Arkansas’s first environmental education state park interprets the importance of the natural world and our place within it.
UAMS Medical Center
UAMS to Help Teachers Expand Parenting Education
Program Includes Focus on Involving Fathers
LITTLE ROCK – A team of early childhood experts from the University of Arkansas for Medical Sciences (UAMS) will soon equip preschool teachers to help new parents, particularly fathers, with issues ranging from discipline to nutrition.
Regular parent-teacher interactions offer a new method for providing parenting education in small doses as opposed to a formal multi-week parenting course, said Patti Bokony, Ph.D., an assistant professor of psychiatry in the UAMS College of Medicine.
Bokony and colleagues in the UAMS Department of Pediatrics have received a five-year grant worth more than $1.1 million from the U.S. Department of Health and Human Services Administration for Children and Families to develop and expand parent education programs that focus on teacher-parent interactions.
“These teachers have daily contact with parents, so we can prepare them to be parent educators on many topics that concern parents of children from birth to age 5,” Bokony said. “When a parent expresses a concern, the teacher will have the opportunity to share research-based parenting information with the parent.”
The parenting information for teachers is based on more than 30 years of research into parenting issues to be converted into short 5- or 10-minute briefings. “By getting good parenting information to parents in friendly, brief contacts, we can improve physical and mental outcomes for children,” Bokony said.
The effort will begin later this year with a training session for 55 teachers of infants, toddlers and preschoolers in the North Little Rock School District. Other schools will be added in the future.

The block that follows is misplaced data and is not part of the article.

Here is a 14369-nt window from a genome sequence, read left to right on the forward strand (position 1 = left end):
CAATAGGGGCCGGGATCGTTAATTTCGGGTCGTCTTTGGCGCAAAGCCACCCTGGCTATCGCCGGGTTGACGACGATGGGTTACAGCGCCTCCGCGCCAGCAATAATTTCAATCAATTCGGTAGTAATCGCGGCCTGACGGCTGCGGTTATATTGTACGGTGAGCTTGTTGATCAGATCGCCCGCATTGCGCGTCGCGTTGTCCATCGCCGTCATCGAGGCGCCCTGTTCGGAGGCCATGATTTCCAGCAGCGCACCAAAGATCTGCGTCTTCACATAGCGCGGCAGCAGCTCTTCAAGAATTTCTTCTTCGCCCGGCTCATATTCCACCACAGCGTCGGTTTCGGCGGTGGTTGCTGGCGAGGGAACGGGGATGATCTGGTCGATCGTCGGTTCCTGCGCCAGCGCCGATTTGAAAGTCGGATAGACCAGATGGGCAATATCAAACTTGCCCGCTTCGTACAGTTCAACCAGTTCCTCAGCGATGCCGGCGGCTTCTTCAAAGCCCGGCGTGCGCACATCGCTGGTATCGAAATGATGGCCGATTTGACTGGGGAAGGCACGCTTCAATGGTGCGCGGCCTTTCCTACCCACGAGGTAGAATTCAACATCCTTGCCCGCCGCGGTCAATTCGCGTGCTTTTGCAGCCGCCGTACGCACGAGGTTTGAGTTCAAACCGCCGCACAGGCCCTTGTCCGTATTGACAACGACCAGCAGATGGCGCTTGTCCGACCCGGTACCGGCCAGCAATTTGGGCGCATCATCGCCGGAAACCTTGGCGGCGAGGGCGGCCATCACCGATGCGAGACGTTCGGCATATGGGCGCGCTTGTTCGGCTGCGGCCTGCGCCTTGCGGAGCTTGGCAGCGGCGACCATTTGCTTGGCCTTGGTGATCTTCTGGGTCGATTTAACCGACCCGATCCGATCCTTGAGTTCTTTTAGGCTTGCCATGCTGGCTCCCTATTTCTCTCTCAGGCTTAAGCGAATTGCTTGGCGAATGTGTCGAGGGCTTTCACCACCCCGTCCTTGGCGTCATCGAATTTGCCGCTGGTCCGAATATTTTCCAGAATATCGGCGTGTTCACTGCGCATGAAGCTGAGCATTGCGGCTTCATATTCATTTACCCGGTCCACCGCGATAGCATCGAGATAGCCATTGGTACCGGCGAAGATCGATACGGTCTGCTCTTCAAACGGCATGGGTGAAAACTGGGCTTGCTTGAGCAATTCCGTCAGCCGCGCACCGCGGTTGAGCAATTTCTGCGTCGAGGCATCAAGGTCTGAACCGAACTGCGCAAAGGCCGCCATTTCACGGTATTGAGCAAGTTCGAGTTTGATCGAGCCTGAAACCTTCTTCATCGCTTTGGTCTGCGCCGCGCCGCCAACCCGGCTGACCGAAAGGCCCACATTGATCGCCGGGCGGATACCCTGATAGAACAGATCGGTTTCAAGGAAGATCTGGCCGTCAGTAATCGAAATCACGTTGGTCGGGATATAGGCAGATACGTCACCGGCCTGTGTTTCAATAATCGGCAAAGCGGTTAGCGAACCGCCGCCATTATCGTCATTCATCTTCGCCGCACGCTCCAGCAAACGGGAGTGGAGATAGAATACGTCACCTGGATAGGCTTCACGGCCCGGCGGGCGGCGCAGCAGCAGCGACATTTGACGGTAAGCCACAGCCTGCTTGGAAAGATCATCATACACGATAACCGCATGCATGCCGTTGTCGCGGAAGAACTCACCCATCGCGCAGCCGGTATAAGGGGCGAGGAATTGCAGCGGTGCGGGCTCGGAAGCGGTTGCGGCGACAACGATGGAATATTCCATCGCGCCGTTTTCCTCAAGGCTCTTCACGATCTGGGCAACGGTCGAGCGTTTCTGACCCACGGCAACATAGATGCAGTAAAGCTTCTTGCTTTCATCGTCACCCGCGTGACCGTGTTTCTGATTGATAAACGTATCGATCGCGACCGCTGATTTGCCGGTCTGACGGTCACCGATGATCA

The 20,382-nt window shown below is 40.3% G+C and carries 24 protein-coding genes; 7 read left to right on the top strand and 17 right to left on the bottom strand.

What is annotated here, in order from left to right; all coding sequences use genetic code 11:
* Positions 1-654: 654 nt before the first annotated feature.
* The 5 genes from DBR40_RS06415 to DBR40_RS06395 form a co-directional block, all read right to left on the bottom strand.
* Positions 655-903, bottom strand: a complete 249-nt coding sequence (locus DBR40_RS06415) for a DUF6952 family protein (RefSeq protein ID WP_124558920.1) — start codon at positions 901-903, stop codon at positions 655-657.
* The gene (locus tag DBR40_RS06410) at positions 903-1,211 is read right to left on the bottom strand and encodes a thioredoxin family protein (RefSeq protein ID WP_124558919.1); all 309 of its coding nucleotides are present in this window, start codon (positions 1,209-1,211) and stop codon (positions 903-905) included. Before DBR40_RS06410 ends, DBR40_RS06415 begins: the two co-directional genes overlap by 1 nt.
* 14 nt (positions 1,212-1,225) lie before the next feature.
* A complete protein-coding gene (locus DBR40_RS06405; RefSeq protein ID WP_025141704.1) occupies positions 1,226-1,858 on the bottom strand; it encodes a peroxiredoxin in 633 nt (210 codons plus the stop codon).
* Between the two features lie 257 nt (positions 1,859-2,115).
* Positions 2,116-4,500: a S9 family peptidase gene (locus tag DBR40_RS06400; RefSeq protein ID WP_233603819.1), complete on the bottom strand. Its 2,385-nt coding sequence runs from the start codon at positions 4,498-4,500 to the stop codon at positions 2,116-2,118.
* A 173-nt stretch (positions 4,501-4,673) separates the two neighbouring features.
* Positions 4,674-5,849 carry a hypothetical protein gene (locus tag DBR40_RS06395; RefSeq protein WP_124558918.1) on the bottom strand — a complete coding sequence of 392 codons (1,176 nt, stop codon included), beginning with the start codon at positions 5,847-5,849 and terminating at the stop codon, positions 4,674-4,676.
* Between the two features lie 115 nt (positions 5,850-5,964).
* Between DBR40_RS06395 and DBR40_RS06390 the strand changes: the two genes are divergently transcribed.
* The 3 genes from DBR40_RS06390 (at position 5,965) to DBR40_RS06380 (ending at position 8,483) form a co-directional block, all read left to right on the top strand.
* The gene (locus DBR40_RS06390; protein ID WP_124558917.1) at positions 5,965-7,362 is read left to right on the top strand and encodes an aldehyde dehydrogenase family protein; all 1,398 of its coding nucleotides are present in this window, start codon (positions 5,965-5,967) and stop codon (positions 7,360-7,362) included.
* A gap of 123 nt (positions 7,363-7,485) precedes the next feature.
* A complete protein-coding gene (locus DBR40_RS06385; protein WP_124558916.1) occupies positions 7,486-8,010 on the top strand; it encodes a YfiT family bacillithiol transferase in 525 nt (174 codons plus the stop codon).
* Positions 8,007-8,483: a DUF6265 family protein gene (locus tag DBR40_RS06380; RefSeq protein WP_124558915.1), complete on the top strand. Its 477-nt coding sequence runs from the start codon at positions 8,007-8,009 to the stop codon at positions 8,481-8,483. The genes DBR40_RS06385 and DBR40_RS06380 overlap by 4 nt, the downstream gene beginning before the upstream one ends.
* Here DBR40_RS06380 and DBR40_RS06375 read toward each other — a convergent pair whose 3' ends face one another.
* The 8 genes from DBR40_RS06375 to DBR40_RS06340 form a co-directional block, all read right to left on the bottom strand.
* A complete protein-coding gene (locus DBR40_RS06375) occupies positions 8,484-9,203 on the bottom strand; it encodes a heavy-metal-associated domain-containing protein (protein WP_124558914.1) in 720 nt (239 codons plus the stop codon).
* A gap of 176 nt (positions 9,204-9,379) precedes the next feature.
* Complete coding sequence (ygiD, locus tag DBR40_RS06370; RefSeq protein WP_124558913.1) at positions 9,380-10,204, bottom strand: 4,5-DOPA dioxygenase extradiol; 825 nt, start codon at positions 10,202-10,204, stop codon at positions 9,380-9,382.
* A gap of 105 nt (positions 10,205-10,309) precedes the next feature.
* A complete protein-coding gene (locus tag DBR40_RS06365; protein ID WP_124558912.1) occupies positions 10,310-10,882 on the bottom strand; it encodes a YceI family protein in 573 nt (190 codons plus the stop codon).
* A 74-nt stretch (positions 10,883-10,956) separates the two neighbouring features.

As part of the program, teachers also will be trained to seek opportunities for reaching out to fathers to promote their involvement, especially in situations like divorce, when the father is not in the child’s home.
An estimated 27 percent of children live in single-parent homes, while more than half of the nation’s children spend a significant part of their childhood apart from their fathers, Bokony said.
“Research findings indicate that children who live or have regular contact with their biological fathers are more likely not to be poor, less likely to use drugs, less likely to experience educational, health, emotional and behavioral problems, less likely to be victims of child abuse, and less likely to engage in criminal behavior than their peers who live without their married, biological or adoptive parents,” Bokony said.
In a study of 108 fathers of children in the Arkansas Head Start program, University of Arkansas at Little Rock (UALR) researchers found that it was primarily the father’s personal characteristics (e.g. feelings of parenting worth and personal delight in the child) that predicted how much the father read to a child or told the child stories. Involvement by both parents was shown to positively impact a child’s preparedness for entry to kindergarten.
Developing the parenting resources as part of the grant are Bokony, Nicola A. Conners, Ph.D., an assistant professor of pediatrics in the UAMS College of Medicine, and Robert Bradley, Ph.D., a professor in the Center for Applied Studies in Education at UALR and an adjunct professor of pediatrics at UAMS.
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